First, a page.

My joy knew no bounds as I sat in the taxi coming back. That is, until I realized that my mom had actually sent two packages and yet only one sat in the seat behind me!

The City of the Dead

Friday is the first day of the weekend in Cairo and on a whim, Caity and I decided to leave our homework at home and go out to explore Cairo. We chose the tombs of the City of the Dead as our day’s destination.

Dating back to the time of the pharaohs, the people of Cairo have had a fascination with the dead, one that has continued until today. In fact, ancient Cairo was known for its parallel city filled with tombs constructed like houses with walls, gates, plants and occasionally elaborately carved domes. The city is filled with famous tombs and they were, in the late 1300s, the most popular tourist destination in Egypt, meriting numerous ancient guidebooks!

The dead have not remained the sole inhabitants of the tombs however. Estimates of the area’s current population range from 50,000 to 500,000, including families who have lived there as paid guardians for generations as well as those forced by poverty to move in. The area is much more of a neighborhood than a cemetery now, complete with electric lines, all manner of shops and multistory houses.

We took a taxi from the nearest metro stop, heading towards the complex built by the Sultan Barkuk in the middle of the City of the Dead. Stuck in traffic (which I might as well just call driving in Cairo) our driver kindly offered me a cigarette. I politely refused, and he responded, “Good, these things are terrible for you,” and then proceeded to light his own, blowing the smoke out the open window. He looked to be in his mid or late twenties and when I asked him how long he had be smoking, he smiled and told me “at least ten years.”

As we arrived at the complex and following a cultural norm, our driver insisted that we did not have to pay for the ride, telling us that we “illumine the city of Cairo.” This is odd to someone coming from New York, where if someone says that something is free, which rarely ever happens, they mean it and you don’t press any farther and get out of the car/shop, rejoicing at your good fortune. In Cairo however, we responded with, “no the city is illumined by its people” and “may God increase your fortune,” pushing the money into his hand despite his smiles and polite protests.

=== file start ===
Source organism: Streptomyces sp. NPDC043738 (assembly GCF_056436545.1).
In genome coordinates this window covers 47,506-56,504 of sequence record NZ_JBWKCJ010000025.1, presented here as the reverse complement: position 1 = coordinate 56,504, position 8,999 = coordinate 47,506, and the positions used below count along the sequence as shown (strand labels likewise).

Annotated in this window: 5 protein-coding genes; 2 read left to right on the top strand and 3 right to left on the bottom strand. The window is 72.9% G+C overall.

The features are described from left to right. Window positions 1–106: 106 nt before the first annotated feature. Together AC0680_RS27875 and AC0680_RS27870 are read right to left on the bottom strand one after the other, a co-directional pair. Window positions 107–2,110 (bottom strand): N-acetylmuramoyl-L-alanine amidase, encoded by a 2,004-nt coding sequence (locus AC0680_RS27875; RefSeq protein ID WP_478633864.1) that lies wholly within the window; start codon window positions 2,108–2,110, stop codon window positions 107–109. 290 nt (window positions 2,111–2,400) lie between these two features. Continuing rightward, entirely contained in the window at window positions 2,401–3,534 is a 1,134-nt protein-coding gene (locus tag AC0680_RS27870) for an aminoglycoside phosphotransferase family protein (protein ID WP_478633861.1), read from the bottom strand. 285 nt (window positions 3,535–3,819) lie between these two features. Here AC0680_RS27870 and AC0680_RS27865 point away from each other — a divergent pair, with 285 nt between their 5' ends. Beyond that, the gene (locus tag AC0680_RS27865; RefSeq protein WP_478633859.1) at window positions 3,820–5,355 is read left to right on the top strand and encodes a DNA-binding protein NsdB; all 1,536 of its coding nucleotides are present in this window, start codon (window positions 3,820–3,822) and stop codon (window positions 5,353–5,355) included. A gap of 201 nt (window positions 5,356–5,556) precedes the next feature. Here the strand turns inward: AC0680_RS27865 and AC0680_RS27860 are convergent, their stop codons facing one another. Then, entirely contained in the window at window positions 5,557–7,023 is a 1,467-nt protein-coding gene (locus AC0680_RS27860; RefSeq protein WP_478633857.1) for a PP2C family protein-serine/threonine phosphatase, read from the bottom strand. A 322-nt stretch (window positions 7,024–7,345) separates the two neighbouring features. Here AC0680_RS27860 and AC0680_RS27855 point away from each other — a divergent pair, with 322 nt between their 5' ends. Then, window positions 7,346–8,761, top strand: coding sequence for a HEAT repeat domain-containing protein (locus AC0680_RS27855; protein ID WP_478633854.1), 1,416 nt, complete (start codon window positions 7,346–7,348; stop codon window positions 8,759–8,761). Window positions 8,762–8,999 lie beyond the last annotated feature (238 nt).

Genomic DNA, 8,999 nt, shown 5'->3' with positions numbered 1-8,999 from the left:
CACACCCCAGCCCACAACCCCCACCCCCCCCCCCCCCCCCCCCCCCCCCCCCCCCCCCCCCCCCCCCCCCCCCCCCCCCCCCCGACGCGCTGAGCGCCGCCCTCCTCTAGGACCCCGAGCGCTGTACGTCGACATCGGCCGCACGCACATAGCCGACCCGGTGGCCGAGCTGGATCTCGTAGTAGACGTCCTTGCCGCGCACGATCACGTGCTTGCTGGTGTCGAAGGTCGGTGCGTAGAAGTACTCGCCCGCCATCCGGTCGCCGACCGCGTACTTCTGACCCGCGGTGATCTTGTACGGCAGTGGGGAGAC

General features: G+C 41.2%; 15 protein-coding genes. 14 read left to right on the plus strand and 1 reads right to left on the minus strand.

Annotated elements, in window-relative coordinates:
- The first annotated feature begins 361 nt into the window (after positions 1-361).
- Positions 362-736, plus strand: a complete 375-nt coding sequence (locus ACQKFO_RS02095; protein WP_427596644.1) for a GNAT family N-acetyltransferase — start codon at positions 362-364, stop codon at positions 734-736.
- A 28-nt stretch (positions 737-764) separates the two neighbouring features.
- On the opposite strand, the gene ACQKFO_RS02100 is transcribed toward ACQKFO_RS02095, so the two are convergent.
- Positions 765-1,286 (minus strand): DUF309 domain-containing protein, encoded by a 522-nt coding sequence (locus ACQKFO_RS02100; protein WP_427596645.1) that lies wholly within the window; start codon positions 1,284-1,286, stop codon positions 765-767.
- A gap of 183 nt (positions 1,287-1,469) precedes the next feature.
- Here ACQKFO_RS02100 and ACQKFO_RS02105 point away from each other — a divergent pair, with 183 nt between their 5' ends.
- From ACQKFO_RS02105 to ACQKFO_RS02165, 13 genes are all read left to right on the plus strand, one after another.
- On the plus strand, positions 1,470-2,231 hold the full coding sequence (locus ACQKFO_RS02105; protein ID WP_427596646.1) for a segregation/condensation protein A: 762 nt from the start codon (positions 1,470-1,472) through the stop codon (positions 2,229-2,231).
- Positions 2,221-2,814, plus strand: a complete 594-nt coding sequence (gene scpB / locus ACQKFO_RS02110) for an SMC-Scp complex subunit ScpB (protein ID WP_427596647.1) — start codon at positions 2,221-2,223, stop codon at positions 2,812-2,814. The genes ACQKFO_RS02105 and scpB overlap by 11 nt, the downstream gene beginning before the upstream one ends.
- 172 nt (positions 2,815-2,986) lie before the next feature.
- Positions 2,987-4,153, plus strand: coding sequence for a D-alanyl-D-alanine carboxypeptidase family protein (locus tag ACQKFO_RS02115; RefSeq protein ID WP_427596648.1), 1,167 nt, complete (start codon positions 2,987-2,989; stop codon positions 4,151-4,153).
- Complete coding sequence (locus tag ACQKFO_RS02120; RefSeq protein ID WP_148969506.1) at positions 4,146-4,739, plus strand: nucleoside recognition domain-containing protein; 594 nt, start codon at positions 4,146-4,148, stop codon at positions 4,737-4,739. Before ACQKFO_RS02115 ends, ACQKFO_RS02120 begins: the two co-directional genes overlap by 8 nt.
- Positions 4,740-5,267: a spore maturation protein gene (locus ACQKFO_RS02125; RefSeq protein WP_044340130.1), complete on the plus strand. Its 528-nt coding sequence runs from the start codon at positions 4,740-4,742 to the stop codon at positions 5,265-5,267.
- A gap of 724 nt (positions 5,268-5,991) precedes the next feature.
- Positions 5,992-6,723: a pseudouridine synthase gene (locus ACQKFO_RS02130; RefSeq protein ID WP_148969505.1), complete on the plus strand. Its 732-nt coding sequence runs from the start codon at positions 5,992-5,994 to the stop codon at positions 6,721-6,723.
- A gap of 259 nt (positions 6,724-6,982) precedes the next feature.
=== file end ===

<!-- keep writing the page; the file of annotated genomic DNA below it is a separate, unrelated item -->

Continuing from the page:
We then entered the complex itself and were quickly pounced on by three or four children smiling and asking us to take pictures of them. They were shooed away by and older man who, without being asked, offered us tea and then began to tell us about the history and architecture of the complex, which housed a mosque and used to be a center for the study of Islamic law. We asked him if anyone still lives here and he smiled and replied, “I do.” Jobs are very hard to come by in Cairo and it became apparent that he was a self-appointed tour guide of the complex and we paid him a small fee for his service when we left.

We then walked down a main street studded with shops and tombs, on our way to the Qaitbey Mosque, one of the other main attractions in the area. We stopped to watch a few of the local boys playing soccer in a side street and a couple came to talk with us, as we were obviously not from the area. They were surprised that we spoke Arabic and one asked us where we were from. A couple of years ago we might have responded “Canada,” ending our sentence with “aye” and hoping he didn’t press farther. After Obama was elected however, it has become much less of a bad thing in the Middle East to say that you are American, so we responded truthfully. “So you like Israel?” was his immediate response. It seems that a new president does not change everything.

Leaving the boys, we continued down the street until finally reaching the Qaitbey Mosque. We walked up to the entrance and saw a few tourists coming out, accompanied by a guard. When we asked if we could go in however, we were told that it was under renovation. The guard continued to stand in front of us, obviously waiting for a little baksheesh to guide us through the mosque. Disliking this practice, we turned back and found ourselves in front of a glass factory.

The aging owner was sitting out front in a plastic chair that looked as old as he was and we started speaking with his son, who also works blowing glass in the factory. He told us that this is one of the few factories remaining in the world where the glass is hand-blown and not made with machines. Unfortunately we could not see the process as Friday was the oven’s day off too but we bought a beautiful blue bowl and promised to return and watch him work.

We then slowly made our way out of the city and just caught the sunset over the lower half of the cemetery, lighting up the scattered domes and courtyards built for those who no long watch the sun set. We will come back to the City of the Dead, but next time to visit the living.